If you want to combine your love of RVing with a great cause, the Habitat for Humanity Care-A-Vanners program is looking for people like you who want a fun way to see the country while creating affordable housing for economically distressed Americans.
Whether you’re a full-time RVer, summer vacationer, or weekend-warrior, if your RV is self-contained you can volunteer with this fun bunch of traveling DIYers.
The Care-A-Vanners meet up in many parts of the country (and internationally too!) for charitable on-site projects ranging from house construction, interior and finish work, renovations and even disaster relief.
This program allows you to support Habitat for Humanity’s vision of “…a world where everyone has a decent place to live.”
How to Become an RV Care-A-Vanner
You don’t need to be a professional tradesman or strong enough to swing a hammer to volunteer with Care-A-Vanners.
All that’s required is your own RV and a willingness to help out wherever your skills are needed.
For example, if you don’t have any construction skills you can work in the job-site office or act as a gopher for the crew.
Or if you’re a public speaking whiz, you can promote the build for local chapters at civic group meetings. There’s no limit to what you can do in helping to complete a Care-A-Vanners project.
Randy Warner, a full-time RVer and a longtime Care-A-Vanners volunteer said that,
The real fun and purpose we are pursuing is about helping people change their lives and to create homes.
His blog, Warner RV News, is filled with many fascinating entries describing the ins and outs of this worthwhile program.
If you’re an individual, couple or organized group, you can apply for a specific project on the Care-A-Vanner’s website.
Habitat for Humanity is a Christian relief organization and morning devotionals are a regular part of every site-build. But the group doesn’t discriminate on the basis of religion, age, gender or lifestyles.
Everyone is welcome.
Where Do Care-A-Vanners Volunteer?
Scheduled site builds happen all over the country, wherever a need has been approved for funding by Habitat.
You can plan your travel schedule to match up with Care-A-Vanners projects by checking out the site build schedule and applying for specific locations.
Care-A-Vanners takes great care to accommodate everyone’s travel plans. If you don’t see a site build that works with your schedule, consider volunteering on an individual basis with a Habitat affiliate project from this list of ongoing site-builds.
Some positions allow you to work on your own, while others are more team-oriented.
You’ll be provided with tools, materials and a free or low-cost campsite.
Expect to work at least two weeks with anywhere from eight to twenty volunteers.
At least once a year the organization holds an organized trip to a foreign country where members rent RVs and complete badly-needed projects for citizens in some of the world’s most impoverished regions.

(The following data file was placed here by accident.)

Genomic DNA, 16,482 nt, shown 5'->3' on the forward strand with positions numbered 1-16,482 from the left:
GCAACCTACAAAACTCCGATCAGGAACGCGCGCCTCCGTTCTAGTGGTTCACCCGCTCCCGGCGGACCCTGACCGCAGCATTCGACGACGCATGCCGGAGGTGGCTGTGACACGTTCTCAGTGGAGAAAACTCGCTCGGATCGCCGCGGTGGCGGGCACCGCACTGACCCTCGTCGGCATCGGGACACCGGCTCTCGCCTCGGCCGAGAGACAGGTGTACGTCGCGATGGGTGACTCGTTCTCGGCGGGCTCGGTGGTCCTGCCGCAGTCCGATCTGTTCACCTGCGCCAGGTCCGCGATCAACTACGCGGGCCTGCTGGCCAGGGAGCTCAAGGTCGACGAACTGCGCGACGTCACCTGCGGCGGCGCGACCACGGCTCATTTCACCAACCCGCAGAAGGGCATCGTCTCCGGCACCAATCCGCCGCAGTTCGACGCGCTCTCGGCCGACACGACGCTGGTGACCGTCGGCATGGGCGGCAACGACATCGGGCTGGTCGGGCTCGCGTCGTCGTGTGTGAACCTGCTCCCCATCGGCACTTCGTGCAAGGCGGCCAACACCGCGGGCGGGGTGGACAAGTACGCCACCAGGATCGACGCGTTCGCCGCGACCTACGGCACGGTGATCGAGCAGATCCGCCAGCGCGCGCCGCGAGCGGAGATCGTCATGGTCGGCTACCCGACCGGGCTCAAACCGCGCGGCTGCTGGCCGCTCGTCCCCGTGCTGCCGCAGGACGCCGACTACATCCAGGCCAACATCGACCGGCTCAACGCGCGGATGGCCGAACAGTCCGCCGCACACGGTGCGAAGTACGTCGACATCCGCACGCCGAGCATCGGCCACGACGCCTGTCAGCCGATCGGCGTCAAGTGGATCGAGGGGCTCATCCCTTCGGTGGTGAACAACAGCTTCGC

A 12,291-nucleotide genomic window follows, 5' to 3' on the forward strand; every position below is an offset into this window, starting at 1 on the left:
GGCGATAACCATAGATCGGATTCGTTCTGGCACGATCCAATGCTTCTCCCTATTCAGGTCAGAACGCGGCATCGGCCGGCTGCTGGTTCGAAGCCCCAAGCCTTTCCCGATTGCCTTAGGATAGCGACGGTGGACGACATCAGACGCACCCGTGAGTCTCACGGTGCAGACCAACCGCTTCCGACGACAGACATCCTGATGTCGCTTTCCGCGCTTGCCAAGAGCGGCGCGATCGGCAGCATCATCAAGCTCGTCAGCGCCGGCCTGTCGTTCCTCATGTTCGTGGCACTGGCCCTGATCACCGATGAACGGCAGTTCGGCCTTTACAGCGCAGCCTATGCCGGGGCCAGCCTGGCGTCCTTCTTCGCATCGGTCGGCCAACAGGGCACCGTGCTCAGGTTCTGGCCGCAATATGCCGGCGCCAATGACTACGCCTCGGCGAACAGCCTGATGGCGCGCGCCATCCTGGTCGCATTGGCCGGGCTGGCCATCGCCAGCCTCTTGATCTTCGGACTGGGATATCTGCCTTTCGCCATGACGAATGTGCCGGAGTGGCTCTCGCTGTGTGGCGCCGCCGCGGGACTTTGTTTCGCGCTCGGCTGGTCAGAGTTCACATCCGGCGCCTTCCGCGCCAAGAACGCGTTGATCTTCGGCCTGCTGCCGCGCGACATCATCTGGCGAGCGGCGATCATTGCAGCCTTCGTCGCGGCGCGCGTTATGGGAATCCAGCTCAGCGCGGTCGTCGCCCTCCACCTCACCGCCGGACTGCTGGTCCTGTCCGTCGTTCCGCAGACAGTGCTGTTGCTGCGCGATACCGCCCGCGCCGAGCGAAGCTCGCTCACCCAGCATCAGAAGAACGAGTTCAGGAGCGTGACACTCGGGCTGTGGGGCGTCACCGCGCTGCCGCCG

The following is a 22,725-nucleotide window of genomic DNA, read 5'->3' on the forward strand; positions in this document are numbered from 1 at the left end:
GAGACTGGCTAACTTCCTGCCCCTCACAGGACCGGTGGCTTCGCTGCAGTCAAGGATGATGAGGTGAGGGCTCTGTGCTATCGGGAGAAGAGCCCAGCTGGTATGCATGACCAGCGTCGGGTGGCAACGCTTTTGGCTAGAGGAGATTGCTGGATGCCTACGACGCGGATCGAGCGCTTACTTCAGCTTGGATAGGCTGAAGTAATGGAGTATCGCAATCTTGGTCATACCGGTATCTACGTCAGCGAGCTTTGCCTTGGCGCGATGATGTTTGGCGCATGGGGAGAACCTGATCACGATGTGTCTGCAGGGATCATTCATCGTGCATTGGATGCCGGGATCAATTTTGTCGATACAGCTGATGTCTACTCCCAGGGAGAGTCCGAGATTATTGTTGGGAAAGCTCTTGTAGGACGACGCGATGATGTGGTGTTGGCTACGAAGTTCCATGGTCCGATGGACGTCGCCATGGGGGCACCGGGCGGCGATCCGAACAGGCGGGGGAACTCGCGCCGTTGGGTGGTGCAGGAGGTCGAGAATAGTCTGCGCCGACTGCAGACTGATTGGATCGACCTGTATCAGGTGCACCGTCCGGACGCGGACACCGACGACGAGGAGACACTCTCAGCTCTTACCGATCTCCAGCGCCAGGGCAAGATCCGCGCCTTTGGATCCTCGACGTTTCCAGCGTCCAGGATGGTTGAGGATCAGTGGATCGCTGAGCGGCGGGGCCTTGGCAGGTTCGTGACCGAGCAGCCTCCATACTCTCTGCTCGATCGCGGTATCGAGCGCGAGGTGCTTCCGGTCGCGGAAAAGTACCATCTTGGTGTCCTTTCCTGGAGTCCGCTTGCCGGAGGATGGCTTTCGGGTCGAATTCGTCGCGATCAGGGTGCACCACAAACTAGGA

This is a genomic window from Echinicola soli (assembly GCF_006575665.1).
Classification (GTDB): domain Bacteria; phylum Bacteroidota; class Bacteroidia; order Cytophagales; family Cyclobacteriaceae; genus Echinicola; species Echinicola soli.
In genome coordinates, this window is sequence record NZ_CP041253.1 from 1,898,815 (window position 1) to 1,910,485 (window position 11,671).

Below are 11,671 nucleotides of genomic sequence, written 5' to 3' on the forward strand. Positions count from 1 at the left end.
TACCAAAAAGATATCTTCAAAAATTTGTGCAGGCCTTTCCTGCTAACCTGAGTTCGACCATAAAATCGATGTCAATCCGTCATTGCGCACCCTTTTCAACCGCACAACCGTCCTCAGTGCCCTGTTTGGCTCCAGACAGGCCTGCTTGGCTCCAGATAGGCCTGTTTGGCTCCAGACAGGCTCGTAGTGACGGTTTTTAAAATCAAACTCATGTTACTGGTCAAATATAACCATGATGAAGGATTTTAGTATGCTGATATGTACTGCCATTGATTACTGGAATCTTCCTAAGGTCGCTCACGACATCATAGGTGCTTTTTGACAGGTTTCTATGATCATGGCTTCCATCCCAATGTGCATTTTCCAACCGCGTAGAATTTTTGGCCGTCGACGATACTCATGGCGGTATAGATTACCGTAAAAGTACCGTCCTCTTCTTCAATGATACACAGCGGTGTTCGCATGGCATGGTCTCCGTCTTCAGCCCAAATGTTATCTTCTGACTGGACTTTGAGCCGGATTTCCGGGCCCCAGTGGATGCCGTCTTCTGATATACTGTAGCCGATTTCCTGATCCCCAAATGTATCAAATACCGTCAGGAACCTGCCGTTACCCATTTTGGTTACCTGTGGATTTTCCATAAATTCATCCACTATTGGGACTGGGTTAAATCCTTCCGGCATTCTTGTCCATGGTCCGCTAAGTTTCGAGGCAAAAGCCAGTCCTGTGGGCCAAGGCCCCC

Whether you enjoy country scenery or a fast-paced urban environment, you’ll often find a job site that appeals to your tastes.
Some job sites are rural, some are not but all affiliate chapters will help accommodate your RV with a nearby electrical hookup, water access and a nearby dump station.
Campsite accommodations are low-cost and sometimes even free. A few of the more urban, popular areas such as Florida snowbird destinations, require camping fees.
But don’t worry – in addition to feeling good about helping a great cause, some if not all of your volunteer-related expenses may be tax-deductible. Check out George Montgomery’s book “Can I Write-off My RV?” for useful advice about how to make use of tax deductions when volunteering.
You’ll need to arrive prepared with a few basics, including sturdy work clothing and shoes, and simple construction gear including a tool belt, hammer, square, pencil and measuring tape.
Other tools and all materials will be provided by the on-site host affiliate chapter. Most projects will accept your donated materials, too.
Expect to work a six or seven hour work day with usual breaks, including lunch (which is sometimes provided to volunteers).
Unfortunately you will need to leave your pets at home or in your RV. For safety reasons, pets aren’t allowed on the job site.
What Do Care-A-Vanners Say?
If you read through the Care-A-Vanners newsletter archive and you’ll see heartfelt, genuine descriptions of what RVing volunteers have to say about their experiences.
In the June 2014 newsletter, Mary Vandeveld, RV Care-A-Vanner coordinator says:
We have many good friends that we acquire through our experience with the Care-A-Vanner program. I’d have to rank that up there near the top as far as rewards.
We meet old friends and new friends on builds across the country (and 25th anniversary celebrations). We share fellowship on our builds, also known as morning devotions and happy hour, but what is really gratifying is working with a partner family to effect a life change for that family.
Sharing in the emotion of a house dedication will give you a sense how you have helped lift a family from poverty just by providing safe, affordable housing.
Volunteering for a good cause like Habitat is something that not only benefits the recipient of your efforts, but it improves the lives of volunteers as well.
…those who volunteer have lower mortality rates, greater functional ability, and lower rates of depression later in life than those who do not volunteer.
Hitting the road in your RV for a good cause isn’t just fun – it’s great for your health too!
Learn more and sign up at the Habitat for Humanity Care-A-Vanners website and start changing lives in America and beyond.
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